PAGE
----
Huize Looveld by Studio Puisto Architects & Bas van Bolderen Architectuur
By Magaly • Jul 18, 2015
The home is located in Duiven, The Netherlands.
Huize Looveld by Studio Puisto Architects & Bas van Bolderen Architectuur:
“Like the Phoenix
This project started with a fire. A centuries old family home in the Netherlands burned down in one night. When your house and possessions disappear, you are left without the things that make up your history and identity. You are left without a home.
Though the fire was an undeniably negative experience for the clients, they saw it as an opportunity to finally have all the things the old house didn’t. They would get to start from scratch, and make the house of their dreams. It was our job to give focus on opportunities and all that positive energy, and in doing so make a new container for life.
All that was left was the location and a few retaining walls. The clients decided against a replica of the original farmstead. Instead, they aspired for a contemporary, square-tube house where all the functions would be organized along a linear sequence. The tube developed into a knot, which engages better with the surrounding landscape by extending in every cardinal direction.
For the interior the goal was a diverse but clear layout. The knot responds to this by separating the house into three distinct wings that come together in the heart of the house: the double-height dining room. The wings offer privacy and seclusion, but company is never far away.
From the open living space the four main windows interact specifically with the landscape along each of the cardinal points. To the north a high window brings in the northern light. To the east a folded window embraces the enclosed garden. Towards the south a tube like window frames the view. To the west a huge window gives a panorama of the fields and the evening sun.
Local building regulations required the house to fit into the environment. By default that meant that the structure should be similar to the historical white plastered architecture of the neighboring houses. We opted instead to blend the house with the natural environment surrounding it. The dark, stained, vertical boards of larch make the building disappear against a backdrop of trees. The new house embraces the landscape and makes interaction with the surroundings its most important asset -both outdoors and inside.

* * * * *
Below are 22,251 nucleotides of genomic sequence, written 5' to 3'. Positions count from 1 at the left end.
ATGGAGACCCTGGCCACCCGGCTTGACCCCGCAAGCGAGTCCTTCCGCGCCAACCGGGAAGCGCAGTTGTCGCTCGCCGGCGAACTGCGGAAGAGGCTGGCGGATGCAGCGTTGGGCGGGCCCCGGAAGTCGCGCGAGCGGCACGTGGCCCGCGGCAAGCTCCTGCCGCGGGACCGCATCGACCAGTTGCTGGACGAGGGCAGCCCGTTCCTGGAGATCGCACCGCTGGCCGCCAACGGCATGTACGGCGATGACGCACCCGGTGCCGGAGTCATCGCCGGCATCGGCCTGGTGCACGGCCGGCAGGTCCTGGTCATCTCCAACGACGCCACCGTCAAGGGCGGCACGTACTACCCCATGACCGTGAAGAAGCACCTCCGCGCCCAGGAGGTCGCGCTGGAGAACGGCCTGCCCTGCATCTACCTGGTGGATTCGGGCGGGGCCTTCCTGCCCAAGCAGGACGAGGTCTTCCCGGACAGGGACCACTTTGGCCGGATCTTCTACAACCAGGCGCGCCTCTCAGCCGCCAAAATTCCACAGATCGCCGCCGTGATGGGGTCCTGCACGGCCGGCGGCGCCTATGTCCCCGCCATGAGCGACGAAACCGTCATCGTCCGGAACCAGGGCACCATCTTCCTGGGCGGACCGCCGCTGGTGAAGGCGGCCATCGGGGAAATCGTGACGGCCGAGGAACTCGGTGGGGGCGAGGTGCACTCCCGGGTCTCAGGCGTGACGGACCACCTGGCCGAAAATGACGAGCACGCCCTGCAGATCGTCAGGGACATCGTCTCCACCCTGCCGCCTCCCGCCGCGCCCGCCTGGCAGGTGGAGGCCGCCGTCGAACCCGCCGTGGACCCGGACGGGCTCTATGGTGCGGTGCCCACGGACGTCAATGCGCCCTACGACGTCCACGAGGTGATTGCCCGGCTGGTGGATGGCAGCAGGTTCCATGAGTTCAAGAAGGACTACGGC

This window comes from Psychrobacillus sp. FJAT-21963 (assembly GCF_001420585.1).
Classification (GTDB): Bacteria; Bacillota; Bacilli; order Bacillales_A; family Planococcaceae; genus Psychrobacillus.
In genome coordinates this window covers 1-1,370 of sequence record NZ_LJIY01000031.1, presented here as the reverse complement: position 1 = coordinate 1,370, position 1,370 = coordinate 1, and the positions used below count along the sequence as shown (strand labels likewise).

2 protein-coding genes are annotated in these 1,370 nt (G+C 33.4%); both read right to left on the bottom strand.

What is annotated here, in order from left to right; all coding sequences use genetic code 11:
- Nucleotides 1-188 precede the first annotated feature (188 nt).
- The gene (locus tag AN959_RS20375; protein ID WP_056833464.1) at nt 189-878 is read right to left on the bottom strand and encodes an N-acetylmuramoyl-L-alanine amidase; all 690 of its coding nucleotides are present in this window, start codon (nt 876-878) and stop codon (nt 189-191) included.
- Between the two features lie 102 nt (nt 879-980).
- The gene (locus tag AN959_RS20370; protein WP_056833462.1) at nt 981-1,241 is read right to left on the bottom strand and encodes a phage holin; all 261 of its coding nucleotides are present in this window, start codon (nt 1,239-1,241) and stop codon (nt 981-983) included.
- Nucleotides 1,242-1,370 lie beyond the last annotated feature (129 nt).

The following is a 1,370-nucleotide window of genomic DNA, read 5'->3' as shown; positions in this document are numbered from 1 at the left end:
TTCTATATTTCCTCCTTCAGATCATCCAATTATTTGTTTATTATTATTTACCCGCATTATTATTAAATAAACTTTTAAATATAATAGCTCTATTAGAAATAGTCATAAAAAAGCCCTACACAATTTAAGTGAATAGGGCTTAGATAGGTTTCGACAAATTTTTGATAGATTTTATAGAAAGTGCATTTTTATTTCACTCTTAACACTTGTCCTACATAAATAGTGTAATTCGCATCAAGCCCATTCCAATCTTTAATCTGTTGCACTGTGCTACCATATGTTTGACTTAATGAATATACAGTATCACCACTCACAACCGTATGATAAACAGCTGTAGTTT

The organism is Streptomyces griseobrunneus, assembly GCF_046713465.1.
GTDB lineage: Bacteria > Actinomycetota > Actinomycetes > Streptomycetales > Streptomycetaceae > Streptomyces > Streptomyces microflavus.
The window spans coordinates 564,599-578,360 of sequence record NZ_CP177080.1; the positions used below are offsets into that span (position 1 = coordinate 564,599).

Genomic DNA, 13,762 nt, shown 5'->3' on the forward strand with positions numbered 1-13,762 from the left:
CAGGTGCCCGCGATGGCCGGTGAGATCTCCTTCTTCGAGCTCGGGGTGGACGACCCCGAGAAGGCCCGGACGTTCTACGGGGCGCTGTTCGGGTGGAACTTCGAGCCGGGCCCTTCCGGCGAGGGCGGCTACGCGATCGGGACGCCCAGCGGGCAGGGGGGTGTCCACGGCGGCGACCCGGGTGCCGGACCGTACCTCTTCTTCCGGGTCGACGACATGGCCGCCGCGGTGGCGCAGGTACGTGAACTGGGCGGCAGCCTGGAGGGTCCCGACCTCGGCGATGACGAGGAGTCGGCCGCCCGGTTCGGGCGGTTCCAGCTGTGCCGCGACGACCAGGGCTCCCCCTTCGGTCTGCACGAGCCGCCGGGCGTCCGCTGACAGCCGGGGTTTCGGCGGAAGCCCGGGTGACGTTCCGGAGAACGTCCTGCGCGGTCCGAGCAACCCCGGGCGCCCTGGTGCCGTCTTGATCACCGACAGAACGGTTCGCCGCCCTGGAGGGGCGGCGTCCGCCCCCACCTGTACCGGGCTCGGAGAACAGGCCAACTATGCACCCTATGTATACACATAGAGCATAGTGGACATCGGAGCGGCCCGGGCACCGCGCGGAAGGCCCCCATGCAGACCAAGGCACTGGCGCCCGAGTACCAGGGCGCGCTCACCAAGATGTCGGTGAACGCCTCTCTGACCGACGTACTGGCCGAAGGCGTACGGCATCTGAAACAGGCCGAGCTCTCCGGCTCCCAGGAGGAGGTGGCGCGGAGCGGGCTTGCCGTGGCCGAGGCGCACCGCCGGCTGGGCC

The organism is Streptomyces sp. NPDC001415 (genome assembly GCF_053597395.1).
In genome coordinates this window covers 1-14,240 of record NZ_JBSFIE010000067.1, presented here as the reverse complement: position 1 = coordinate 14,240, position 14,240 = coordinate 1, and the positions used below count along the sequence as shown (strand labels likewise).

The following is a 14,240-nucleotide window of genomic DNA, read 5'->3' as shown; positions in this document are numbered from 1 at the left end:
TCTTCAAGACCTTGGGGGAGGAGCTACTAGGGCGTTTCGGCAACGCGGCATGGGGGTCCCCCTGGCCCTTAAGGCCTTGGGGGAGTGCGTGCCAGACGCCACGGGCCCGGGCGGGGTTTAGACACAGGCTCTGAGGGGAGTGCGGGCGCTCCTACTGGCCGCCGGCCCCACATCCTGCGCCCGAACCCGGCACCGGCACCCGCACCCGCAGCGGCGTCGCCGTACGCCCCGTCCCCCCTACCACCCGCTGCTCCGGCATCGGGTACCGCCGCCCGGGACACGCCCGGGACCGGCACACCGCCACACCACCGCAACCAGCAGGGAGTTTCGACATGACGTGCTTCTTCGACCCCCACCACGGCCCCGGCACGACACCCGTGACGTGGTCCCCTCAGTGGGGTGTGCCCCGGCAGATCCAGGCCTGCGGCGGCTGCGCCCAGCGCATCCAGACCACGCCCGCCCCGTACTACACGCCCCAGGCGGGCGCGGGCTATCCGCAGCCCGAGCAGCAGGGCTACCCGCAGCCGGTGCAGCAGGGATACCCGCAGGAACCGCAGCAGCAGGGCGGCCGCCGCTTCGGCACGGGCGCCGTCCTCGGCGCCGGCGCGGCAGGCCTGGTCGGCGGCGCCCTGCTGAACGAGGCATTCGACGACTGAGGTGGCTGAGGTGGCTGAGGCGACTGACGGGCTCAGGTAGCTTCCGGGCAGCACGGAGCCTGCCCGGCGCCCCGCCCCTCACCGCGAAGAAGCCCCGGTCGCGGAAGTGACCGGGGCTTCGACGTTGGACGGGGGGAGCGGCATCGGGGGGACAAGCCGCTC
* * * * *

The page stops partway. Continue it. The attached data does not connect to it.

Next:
A new house had to be constructed as quickly as possible. To speed up the construction process the house was designed in close cooperation with the main contractor. The wooden wall elements were CNC cut and prefabricated in Germany. From there they were transported to the Netherlands and erected in less than a week. All together the building process took eight months until the final moment when the clients could move in.
The short construction time meant costs were considerably lower than with traditional building methods. This financial gain was reinvested in ambitious energy efficiency as well as a higher level of finishing and materials.
The house is designed to conserve as much energy as possible and has high levels of insulation combined with a heat recovery system. Solar thermal collectors and a heat accumulating wood stove serve as additional energy sources. Only during the coldest winter days will the house need an external heat source.
This project was about breaking new ground, healing wounds, making a fresh start, collaboration, cooperation, listening, site-specific sensitivity, efficiency, cost effective design – in short, what we think architecture is about.”
Photos by: Marc Goodwin
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